CGTN Europe visits HTC during Mobile World Congress (MWC 2023)

Industry insiders like Mark Zuckerberg, CEO of the company formerly known as Facebook, insist metaverse is the future, but Virtual Reality (VR) headset sales are slowing and mass adoption is not happening as fast as some would like.

CGTN Europe went to the Mobile World Congress (MWC) in Barcelona to gauge where the metaverse is right now.

The first question most of us ask is what is the metaverse?

"The easiest way to think about it is that it's the Internet that we've been building for the last 30 years, but it's the 3D version," says Alvin Wang Graylin, China President and Global VR lead at High Tech Computer Corporation (HTC), a consumer electronics company based in Taiwan.

"It's powered by AI using devices to put you into immersive worlds at any time," he continues. "It's not that complicated. A lot of people talk about decentralization or crypto, but those are other types of technologies, not requirements for the metaverse."

'An opportunity to go to the max'

There is absolutely no doubt that in some fields, the metaverse has seen phenomenal success. Artists like BTS, BlackPink, Ariana Grande, Justin Bieber, and even Ozzy Osborne have performed live on the metaverse with millions of people around the world paying to attend.

The highest grossing concert in the metaverse was by Travis Scott when he performed on the Fortnite platform, for which over 45 million people plugged in. The nine-minute virtual concert reportedly hauled in $20 million, smashing records and offering a glimpse at the potential the metaverse has.

Meanwhile, Scott's four-month Astroworld tour grossed $53.5 million over 56 dates.

"It was an opportunity to go to the max, to create a world that permits won't let you do, fire marshals won't let you do, building codes won't let you do," the artist later said.

What is the 'real value' of metaverse?

At the 2023 MWC, two of the most popular experiences that people queued hours for were HTC Vive's wide floor for virtual reality gaming, and SK Telecom's VR flight simulator. SK Telecom's experience was inside a moving prototype for a future flying taxi, and it was a hit.

But the enthusiasm was curbed a little at the MWC, at talks like 'Metaverse - Future, fad or fraud.' The MWC23 Barcelona Daily publication reported that three out of four analysts said the metaverse was overhyped.

Speaking to CGTN, Sohjin Baek, a tech market analyst with GfK, AI-powered intelligence platform and consulting service for the consumer products industry, shared her doubts too, particularly from a consumer angle with questions over a return of investment (ROI).

"The value proposition about what's indispensable and what the metaverse promises might have a longer way to go to persuade the users," she says.

Beyond gaming and entertainment Baek believes the real value is in the corporate world. The question is, will success on the metaverse reach beyond gaming and entertainment to mainstream work and daily life?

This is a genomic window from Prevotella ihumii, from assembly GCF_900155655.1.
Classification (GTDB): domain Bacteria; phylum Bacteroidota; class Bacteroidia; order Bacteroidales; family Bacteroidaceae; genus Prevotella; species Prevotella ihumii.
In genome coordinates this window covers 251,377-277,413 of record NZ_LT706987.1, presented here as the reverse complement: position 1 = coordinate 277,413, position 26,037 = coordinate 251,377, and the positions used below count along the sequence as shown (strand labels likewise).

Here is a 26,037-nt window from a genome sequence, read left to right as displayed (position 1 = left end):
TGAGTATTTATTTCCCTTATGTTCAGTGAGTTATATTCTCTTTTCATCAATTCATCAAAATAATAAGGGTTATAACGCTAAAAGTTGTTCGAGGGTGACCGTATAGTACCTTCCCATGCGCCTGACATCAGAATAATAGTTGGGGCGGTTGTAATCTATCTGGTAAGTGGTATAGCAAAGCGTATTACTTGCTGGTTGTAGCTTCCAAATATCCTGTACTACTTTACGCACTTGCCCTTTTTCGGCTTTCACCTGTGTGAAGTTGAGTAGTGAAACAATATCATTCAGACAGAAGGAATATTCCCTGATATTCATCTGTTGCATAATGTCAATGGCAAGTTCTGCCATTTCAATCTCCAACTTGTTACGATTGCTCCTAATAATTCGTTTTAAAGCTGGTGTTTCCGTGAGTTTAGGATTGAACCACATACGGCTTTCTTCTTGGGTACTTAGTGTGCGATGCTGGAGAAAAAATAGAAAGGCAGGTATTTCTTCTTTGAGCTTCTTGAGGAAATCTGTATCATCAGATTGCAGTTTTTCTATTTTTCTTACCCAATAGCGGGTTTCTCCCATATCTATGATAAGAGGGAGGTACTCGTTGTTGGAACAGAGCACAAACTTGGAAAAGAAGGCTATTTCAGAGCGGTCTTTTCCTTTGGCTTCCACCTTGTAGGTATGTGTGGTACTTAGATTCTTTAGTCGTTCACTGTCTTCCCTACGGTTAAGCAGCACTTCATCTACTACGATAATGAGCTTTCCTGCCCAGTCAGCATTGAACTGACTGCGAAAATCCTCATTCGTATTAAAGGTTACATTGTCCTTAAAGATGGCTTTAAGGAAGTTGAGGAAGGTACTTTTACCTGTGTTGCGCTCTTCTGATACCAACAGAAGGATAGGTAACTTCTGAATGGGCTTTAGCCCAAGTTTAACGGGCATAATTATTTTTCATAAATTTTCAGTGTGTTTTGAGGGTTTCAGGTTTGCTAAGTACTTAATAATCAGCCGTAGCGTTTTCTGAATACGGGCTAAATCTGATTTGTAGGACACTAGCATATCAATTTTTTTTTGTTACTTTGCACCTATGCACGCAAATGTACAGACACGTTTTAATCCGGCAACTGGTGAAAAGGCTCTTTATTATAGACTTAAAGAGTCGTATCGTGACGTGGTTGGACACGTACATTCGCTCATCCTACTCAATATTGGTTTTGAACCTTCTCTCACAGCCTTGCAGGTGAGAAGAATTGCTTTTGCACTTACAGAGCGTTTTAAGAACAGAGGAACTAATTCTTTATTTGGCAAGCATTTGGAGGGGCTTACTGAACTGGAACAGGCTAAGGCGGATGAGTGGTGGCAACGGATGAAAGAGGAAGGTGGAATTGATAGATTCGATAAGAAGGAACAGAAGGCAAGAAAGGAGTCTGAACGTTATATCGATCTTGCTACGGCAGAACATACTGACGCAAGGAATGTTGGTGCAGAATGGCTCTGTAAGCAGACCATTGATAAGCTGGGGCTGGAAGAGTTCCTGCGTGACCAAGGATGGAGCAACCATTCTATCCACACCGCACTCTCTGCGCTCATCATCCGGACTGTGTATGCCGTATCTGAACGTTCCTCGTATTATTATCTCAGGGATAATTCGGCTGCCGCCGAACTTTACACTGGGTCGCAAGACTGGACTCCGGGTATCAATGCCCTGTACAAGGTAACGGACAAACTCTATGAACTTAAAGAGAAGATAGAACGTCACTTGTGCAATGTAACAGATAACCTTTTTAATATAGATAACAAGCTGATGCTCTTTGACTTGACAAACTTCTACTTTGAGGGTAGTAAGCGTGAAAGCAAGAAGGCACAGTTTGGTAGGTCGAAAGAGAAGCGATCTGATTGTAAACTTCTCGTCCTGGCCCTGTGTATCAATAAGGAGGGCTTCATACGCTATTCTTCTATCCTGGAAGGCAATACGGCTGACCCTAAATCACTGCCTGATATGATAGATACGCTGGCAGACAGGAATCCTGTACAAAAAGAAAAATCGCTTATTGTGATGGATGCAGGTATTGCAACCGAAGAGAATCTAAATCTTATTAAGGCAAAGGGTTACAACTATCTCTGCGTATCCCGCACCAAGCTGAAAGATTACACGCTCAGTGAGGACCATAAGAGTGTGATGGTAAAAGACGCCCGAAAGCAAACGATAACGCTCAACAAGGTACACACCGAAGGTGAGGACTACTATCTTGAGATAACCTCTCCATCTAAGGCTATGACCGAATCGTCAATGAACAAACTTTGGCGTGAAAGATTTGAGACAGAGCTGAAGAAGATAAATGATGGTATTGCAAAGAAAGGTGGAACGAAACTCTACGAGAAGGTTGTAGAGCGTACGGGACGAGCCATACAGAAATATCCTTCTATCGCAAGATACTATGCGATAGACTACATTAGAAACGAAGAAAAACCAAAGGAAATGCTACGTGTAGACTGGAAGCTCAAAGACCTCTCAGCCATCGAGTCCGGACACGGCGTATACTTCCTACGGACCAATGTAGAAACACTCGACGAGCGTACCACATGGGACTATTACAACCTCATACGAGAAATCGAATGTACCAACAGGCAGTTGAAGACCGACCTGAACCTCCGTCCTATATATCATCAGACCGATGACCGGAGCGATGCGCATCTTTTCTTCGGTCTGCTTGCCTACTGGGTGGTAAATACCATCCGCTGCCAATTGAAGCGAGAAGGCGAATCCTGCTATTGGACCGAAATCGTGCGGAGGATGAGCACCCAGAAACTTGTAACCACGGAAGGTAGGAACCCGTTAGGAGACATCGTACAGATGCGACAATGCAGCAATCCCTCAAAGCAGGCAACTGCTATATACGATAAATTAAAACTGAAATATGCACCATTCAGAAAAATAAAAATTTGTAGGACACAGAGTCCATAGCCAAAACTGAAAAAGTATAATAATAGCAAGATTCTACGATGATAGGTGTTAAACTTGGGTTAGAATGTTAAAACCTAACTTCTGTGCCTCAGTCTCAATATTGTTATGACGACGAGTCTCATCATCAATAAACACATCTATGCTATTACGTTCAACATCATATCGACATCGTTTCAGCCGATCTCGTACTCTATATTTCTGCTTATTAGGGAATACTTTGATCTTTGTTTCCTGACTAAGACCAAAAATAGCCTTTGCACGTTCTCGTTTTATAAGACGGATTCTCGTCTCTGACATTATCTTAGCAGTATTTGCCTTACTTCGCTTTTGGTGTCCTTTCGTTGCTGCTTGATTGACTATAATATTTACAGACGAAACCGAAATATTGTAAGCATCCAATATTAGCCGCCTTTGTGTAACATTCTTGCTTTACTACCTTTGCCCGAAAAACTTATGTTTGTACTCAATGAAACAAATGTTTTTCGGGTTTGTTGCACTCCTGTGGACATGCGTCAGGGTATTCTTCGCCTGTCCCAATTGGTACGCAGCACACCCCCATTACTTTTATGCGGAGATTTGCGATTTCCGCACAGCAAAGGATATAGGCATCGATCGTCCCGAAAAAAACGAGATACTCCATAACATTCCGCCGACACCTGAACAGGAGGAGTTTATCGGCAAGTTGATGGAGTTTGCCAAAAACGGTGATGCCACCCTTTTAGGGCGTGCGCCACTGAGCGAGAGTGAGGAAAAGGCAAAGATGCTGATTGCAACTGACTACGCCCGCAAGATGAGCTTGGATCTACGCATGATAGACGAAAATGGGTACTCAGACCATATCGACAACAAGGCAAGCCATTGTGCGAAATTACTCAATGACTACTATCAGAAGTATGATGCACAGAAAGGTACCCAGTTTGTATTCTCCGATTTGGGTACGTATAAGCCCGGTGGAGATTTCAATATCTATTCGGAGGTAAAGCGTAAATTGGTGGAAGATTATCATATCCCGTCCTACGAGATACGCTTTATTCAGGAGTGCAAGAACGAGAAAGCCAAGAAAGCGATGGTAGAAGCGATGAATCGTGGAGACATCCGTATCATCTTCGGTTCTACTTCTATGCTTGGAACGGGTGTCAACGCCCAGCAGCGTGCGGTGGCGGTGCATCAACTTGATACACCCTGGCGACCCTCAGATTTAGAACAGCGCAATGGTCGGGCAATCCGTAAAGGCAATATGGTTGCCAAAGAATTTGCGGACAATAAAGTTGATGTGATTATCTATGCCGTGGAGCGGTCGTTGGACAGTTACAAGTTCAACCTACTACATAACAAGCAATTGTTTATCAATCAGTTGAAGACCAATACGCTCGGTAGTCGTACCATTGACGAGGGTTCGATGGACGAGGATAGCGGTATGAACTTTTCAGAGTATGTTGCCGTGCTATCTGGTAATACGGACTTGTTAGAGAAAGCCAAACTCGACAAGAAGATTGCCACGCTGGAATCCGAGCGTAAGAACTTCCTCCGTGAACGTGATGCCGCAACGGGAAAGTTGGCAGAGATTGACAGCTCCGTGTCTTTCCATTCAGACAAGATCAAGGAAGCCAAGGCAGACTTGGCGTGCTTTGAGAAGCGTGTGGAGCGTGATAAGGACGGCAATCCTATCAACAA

"The entertainment side is probably where a lot of it is going to start," says Wang Graylin. "But the real value to me is actually bringing it into the corporate and work world, so you can do collaborations around the world and feel like you're in your office with a bunch of your colleagues even though you're hundreds of miles away.

"Or to do education, so you could be with classmates from around the world and be able to feel like you're right there."

Baek also sees similar potential.

"I do see that the metaverse for industrial/enterprise offers high potential as it provides a firm value of cost saving and return of investment through real-time interactive simulation, training or prediction in a digital twin environment," she says. "With a clear benefit that the metaverse promises, there is no doubt that corporates would actively utilize metaverse to maximize the ROI and minimize the risk."

Issues of safety and privacy

The potential for education is one area that many have marked out as a possible way of bridging the 'digital divide.' One third of humanity has never been online and future advances in 5G and 6G with satellite WiFi connections could help revolutionize the way the world learns.

But Wang Graylin also admits that it will be a few years before the metaverse is used to its full potential while many people are also hesitant about security and data protection in this new space.

"Safety and privacy are definitely really important issues in this space because we're going to get more and more information about this individual, what they look at, how they move, the area around their homes," explains the HTC executive. "So there's going to be a need for better data and privacy regulation, but that's still in the process, so I think the companies in this space need to be more responsible."

Sohjin Baek agrees it will take time.

"I do see what metaverse could bring to consumers' life can be revolutionary," says Baek. "But in terms of providing cost efficiency and high ROI, it might take time for the consumer segment.  

"Think about the internet – first the world and people didn't really know what to do with it… but now after all the entrepreneurship and start-ups have flourished, the internet has become key in consumers' daily life."

Interview Video

Source: CGTN Europe